The Carlos Machado Museum offers virtual tours to its exhibitions to all who wish to visit the spaces, but might not be able to travel to the Museum.
This possibility reinforces our communication in a period of restrictions implicit in a pandemic state, but it also emerges as an educational and communicative strategy in a new digital age, as a new means for communication and providing the museum with greater interaction with its visitors.
These virtual tours promote our heritage, aiming, in a way, to attract a greater audience for a visit later on.
The exhibition of Canto da Maya (Ponta Delgada, 1890 - 1981) is a tribute to the most international Portuguese sculptor of the first half of the twentieth century, of which the museum has a relevant amount of works that cover the various stages of his artistic journey.
The layout of the exhibition obeys the works’ division into several thematic groups presented under the headings Éthos, Myth / Allegory, Life, Pathos and Identities.[Visit]
Nature in Dialogue shares the versatility of the museum's collection through the theme of nature. This exhibition is organized in three thematic groups: "Apology", "Apparatus and Welcome" and "Transfiguration”. The exhibition offers the opportunity to contemplate nature, searching to instigate biophilia and to question our position in relation to nature.[Visit]
The Caminhos do Chá (Tea Paths) exhibition resulted from the work carried out by the Carlos Machado Museum's Intangible Cultural Heritage Team on tea culture on the island of São Miguel. Introduced by the Agriculture Promotion Society in the 19th century, which featured the practical teachings of two Chinese men from Macao and two others from Hong Kong, and the boldness, courage and work of many others: women, men and children. This team effort made tea plantations a brandmark for São Miguel and the Azores.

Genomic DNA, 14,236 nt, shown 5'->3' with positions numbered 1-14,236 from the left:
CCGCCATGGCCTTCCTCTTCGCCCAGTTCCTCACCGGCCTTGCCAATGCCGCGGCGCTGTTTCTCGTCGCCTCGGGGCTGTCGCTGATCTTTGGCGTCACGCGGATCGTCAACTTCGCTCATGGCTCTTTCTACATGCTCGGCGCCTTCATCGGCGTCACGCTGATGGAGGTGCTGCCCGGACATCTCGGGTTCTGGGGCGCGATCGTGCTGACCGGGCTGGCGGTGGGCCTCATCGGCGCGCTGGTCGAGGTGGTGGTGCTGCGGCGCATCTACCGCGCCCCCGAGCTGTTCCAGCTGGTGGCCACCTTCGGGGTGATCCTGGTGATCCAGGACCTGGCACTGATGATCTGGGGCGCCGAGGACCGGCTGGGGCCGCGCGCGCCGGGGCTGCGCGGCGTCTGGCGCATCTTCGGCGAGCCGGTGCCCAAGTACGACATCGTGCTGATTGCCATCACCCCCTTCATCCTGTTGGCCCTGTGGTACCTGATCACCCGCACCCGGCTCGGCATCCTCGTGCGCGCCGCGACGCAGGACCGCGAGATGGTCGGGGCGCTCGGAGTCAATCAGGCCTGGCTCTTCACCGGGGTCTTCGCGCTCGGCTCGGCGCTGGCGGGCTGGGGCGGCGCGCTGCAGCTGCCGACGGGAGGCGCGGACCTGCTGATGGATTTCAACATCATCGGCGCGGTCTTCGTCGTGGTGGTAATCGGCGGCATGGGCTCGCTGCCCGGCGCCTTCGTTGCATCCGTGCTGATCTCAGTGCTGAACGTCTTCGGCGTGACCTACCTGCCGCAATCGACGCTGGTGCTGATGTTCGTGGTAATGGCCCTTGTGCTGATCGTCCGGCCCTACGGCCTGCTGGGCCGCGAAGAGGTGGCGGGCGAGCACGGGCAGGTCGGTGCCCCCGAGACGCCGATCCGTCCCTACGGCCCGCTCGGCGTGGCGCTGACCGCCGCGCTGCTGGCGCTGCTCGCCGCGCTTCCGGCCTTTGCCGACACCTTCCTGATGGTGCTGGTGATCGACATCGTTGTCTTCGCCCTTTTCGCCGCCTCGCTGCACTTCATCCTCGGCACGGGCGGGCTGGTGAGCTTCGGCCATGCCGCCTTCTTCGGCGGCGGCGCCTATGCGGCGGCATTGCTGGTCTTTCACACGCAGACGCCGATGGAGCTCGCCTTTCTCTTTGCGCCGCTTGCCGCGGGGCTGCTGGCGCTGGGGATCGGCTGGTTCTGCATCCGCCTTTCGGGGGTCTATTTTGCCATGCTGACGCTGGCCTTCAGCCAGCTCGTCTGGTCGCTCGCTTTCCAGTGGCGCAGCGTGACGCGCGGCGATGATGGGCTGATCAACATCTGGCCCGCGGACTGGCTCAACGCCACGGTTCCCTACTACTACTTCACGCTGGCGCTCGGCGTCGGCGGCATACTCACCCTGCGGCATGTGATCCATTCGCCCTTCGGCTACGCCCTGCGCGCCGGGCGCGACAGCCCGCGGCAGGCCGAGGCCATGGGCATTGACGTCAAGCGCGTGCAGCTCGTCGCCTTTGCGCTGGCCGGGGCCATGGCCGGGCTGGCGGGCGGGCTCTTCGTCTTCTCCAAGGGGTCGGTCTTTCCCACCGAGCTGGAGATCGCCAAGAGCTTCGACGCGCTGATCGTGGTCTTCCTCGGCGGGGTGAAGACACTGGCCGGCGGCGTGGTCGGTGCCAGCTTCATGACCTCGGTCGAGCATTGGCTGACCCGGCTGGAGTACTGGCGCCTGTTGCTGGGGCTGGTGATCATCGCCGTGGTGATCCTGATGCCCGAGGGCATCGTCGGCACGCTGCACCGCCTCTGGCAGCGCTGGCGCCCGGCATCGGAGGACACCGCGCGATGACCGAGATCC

At the beginning of the 20th century, there were many Camellia sinensis plantations and several units that transformed this plant into tea. Some were just small workshops, others were larger and equipped with machinery, such as Canto Tea, Corte Real Tea, Bensaúde tea, Barrosa tea, Gorreana tea, Porto Formoso tea, among others.
Today there are two tea production units on the island of São Miguel: the Porto Formoso Tea Factory and the Gorreana Tea Plantations, which has been operating since 1883, thus being the focus of this project.[Visit]
So that the sky does not fall on our heads is an exhibition that explores the cultural and heritage contents present in the collections of the Carlos Machado Museum (MCM), which are related to space, time, lifestyle, architecture, knowledge, rituals and superstitions.
Documenting the production of regional roofing tiles, in one of the last ceramic factories of São Miguel, made it possible to confront the current scenario of tile manufacturing with the architectural panorama of the island, relating heritage and identity at an exhibition level.[Visit]
Donations made to the Carlos Machado Museum in the last 10 years were the theme of the exhibition, which also aims to honor donors, praising the act of giving in a society based on commercial exchange, profit and consumption.[Visit]